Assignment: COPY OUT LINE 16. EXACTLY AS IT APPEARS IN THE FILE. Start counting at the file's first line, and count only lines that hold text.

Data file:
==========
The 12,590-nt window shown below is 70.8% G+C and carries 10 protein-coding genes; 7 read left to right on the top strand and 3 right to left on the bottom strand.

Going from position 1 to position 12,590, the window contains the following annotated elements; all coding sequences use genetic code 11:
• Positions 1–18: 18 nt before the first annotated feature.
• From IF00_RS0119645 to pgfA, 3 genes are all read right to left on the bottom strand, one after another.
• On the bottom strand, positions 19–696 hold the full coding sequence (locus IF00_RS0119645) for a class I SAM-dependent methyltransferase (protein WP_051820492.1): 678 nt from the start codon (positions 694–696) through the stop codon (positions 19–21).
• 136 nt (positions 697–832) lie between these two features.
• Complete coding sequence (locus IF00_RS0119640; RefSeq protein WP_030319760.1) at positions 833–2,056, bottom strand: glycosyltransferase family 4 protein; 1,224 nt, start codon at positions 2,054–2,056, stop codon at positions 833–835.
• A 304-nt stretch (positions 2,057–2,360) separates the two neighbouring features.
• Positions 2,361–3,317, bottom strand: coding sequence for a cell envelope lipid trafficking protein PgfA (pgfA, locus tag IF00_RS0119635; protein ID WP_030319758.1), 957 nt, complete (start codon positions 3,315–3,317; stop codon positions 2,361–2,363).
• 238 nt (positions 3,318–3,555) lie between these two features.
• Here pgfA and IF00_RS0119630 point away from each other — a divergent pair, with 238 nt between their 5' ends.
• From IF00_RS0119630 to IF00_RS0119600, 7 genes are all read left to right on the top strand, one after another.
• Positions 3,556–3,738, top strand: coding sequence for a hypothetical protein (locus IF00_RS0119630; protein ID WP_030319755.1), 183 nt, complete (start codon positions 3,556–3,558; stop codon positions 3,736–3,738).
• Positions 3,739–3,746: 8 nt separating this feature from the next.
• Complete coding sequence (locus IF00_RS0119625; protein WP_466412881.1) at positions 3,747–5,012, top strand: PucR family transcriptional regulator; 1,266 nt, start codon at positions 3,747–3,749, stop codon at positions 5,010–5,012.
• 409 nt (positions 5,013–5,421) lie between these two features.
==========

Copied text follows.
• 409 nt (positions 5,013–5,421) lie between these two features.